Mix those two ingredients — and you get a perfect recipe for cybercrime.

Multiply that with never-ending computerisation, automation, digital transformation, and you get a constantly growing attack surface.

No matter how well we do our job, we can only control cybercrime and keep the lid on it, but we can't eradicate it. Thinking we could would be utopic.

Another important consideration here is budget constraints. Building proper security is never fun — it's a tedious process that burns cash but produces no tangible outcome.

Imagine a project with an allocated budget B to build a product P with a feature set F, in a timeframe T. Quite often, such a project will be underfinanced, potentially leading to a poor choice of coders, overcommitted promises, unrealistic expectations.

Eventually leading to this (oldie, but goldie):

Add cybersecurity to this picture, and you'll get an extra step that seemingly complicates everything even further:

The project investors will undoubtedly question why that extra step was needed. Is there a new feature that no one else has? Is there a unique solution to an old problem? None of that? Then what's the justification for such over-complication?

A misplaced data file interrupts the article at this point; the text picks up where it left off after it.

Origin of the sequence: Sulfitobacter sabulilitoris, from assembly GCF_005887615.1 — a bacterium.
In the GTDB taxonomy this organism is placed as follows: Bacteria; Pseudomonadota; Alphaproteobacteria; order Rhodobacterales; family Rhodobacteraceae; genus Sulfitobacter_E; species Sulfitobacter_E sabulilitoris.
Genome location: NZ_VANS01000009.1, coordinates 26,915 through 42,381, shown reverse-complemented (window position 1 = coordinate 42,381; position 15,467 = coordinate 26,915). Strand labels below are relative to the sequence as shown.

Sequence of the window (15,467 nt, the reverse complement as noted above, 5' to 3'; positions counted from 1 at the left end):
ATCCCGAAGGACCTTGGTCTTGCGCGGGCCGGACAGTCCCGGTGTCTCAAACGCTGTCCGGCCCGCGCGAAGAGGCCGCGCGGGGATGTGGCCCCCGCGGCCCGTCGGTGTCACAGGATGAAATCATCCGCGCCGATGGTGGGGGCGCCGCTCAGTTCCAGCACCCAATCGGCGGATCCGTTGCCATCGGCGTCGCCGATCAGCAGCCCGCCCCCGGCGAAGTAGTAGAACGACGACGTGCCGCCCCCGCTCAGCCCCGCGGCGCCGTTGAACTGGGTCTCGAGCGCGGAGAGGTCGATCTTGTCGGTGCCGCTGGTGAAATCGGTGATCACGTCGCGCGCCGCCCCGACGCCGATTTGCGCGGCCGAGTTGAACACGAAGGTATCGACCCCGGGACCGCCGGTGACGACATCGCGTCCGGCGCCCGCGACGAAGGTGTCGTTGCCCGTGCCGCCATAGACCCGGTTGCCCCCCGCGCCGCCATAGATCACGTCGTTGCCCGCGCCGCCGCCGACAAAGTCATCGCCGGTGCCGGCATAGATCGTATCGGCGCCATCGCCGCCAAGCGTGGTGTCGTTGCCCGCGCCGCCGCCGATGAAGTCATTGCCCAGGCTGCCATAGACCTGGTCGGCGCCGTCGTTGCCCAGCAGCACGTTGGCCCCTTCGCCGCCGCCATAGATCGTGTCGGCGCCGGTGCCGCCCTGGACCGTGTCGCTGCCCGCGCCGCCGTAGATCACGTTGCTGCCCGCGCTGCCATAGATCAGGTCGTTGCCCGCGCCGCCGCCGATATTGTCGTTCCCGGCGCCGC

Planning for proper cybersecurity built-in is often perceived as FUD. If it's not tangible, why do we need it? Customers won't see it. No one will see it.

Scary stories in the press? Nah, that'll never happen to us.

In some way, extra budgeting for cybersecurity is anti-capitalistic in nature. It increases the product cost and, therefore, its price, making it less competitive. It defeats the purpose of outsourcing product development, often making outsourcing impossible.

From the business point of view, putting "Sec" into "DevOps" does not make sense.

That's Ok. No need.

.. until it all gloriously hits the fan, and then we go back to STEP 1. Then, maybe, just maybe, the customer will say, "If we have budgeted for that extra step, then maybe we would have been better off".